Did Florida Nursing Home Fake Records After 10 Died?

A family arrives at their house, which was flooded after the passing of Hurricane Irma in Immokalee, Florida, on September 12, 2017

A Florida nursing home is accused of falsifying medical records that claimed a patient was in bed and breathing as normal–when in reality the person had already died due to heat-related illnesses at the facility after Hurricane Irma, according to a statement issued Wednesday by the Florida Agency for Health Care Administration (AHCA).

The Hollywood Hills nursing home, 20 miles north of Miami, lost power like millions of homes and businesses in the state during the storm, creating a hotbox for residents in the aftermath of Hurricane Irma. As of Thursday, the death toll from the facility has risen to 10.

AHCA said the facility made a number of inaccurate entries to medical records that were recorded hours after a nurse visited patients, the most egregious included a patient who was resting in bed with unlabored breathing but had already died. Another included imputing a patient’s body temperature at 101.6 degrees after the person was already at the hospital with a recorded temperature of 108.3 degrees, state records show.

“[They] entered late entries into medical records claiming safe temperatures for patients while those same patients were across the street dying in the emergency room with temperatures of over 108 degrees Fahrenheit,” said AHCA Secretary Justin Senior.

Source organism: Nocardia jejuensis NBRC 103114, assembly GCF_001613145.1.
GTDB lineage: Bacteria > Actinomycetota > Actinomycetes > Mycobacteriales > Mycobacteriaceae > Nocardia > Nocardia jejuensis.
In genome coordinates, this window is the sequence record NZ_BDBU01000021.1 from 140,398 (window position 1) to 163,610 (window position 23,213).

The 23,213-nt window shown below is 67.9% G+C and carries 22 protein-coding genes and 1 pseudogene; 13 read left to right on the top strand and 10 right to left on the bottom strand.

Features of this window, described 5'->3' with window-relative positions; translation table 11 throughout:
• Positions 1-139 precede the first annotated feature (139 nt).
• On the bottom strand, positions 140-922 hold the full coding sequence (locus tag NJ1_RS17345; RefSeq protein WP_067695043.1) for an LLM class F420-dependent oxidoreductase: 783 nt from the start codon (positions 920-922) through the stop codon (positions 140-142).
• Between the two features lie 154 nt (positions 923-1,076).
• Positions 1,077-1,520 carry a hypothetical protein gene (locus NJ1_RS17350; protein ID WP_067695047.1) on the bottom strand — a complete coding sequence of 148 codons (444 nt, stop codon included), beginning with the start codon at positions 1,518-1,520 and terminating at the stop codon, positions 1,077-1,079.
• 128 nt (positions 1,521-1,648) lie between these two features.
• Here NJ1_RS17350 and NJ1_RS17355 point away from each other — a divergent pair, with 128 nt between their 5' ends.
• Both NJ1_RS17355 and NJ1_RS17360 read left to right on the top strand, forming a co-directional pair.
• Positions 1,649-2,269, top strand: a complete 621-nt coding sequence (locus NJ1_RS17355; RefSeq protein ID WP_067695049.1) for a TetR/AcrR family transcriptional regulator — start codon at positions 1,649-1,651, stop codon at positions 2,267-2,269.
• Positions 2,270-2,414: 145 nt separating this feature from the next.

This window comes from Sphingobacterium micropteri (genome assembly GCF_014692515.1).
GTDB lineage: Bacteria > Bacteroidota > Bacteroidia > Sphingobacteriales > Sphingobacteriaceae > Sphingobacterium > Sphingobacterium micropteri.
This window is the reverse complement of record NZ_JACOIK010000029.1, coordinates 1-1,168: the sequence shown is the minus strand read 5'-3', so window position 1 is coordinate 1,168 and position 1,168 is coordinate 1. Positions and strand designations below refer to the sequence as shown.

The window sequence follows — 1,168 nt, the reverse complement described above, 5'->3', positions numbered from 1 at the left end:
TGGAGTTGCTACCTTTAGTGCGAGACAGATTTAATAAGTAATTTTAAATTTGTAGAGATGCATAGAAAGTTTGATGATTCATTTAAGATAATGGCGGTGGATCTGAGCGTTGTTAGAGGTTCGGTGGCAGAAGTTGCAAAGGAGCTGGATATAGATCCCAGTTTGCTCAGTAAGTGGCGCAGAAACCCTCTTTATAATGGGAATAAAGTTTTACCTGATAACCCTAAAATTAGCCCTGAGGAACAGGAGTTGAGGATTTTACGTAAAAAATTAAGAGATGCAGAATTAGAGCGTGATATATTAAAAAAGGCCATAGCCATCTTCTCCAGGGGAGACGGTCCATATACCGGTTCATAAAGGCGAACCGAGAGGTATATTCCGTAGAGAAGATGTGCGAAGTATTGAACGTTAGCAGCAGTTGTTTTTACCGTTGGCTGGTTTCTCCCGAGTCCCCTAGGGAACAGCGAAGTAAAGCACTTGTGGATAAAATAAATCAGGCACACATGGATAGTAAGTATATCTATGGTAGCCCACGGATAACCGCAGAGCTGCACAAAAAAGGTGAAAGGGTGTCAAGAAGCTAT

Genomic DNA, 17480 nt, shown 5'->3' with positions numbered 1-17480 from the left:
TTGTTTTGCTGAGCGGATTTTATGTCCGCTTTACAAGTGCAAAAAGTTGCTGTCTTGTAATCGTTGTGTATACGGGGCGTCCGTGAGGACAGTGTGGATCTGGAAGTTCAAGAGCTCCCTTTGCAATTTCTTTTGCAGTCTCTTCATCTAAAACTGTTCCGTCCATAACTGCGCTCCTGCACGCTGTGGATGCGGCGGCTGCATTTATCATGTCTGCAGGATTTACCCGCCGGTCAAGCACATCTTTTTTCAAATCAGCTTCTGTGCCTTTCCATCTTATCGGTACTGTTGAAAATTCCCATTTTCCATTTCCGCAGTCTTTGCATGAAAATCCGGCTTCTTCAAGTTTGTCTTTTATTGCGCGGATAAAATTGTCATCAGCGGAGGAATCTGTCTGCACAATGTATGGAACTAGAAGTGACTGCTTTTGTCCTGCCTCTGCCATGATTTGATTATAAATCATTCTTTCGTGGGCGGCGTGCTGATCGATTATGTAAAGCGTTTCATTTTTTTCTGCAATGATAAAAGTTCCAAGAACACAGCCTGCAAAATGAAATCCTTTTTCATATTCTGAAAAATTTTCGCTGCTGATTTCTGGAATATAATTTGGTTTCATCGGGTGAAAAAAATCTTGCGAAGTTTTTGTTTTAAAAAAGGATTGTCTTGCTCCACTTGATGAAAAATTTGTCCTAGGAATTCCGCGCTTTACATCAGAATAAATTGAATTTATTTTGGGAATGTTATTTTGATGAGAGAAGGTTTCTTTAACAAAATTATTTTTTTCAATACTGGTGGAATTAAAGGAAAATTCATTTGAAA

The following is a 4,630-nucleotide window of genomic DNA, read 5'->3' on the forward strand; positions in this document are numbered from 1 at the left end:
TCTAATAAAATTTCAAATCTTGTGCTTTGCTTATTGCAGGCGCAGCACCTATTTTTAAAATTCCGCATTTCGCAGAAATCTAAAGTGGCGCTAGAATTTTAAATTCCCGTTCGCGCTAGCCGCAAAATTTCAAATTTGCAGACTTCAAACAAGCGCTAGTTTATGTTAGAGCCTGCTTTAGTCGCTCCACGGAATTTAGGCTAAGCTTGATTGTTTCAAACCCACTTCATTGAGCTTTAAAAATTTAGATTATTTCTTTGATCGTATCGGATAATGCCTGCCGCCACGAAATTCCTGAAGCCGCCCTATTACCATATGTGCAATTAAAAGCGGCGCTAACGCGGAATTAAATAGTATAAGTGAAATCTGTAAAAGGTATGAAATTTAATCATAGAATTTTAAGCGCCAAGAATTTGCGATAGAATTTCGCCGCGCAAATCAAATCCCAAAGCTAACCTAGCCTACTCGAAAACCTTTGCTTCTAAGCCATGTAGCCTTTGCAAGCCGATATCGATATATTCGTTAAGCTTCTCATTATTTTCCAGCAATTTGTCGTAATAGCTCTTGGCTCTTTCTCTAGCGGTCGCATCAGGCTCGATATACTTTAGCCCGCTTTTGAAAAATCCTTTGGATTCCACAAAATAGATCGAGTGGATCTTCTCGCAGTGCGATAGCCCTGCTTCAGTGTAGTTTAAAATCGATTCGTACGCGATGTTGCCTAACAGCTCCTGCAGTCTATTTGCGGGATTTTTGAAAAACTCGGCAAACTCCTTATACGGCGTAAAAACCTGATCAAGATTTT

The state’s health care administration agency also revoked the home’s license, calling the facility a failure to its patients, who ended up in the hospital with body temperatures from 107 to 109.9 degrees, a condition in which AHCA says was “far too late to be saved.”

Florida Governor Rick Scott also came under fire after the facility pointed the blame to him, telling the Miami Herald officials called Scott’s private cell phone twice, which he gave out publicly for issues.

The facility contends “protocol was followed”—even though it did not evacuate residents until five patients had health issues, three of whom died.

Scott argues that despite the facility's calls to his phone, the electric company and other officials, the home should have called 911 first, The Miami Herald reported.

“No amount of finger-pointing by the Hollywood Hills Rehabilitation Facility…will hide the fact that this healthcare facility delayed to do their basic duty to protect life,” Scott said.

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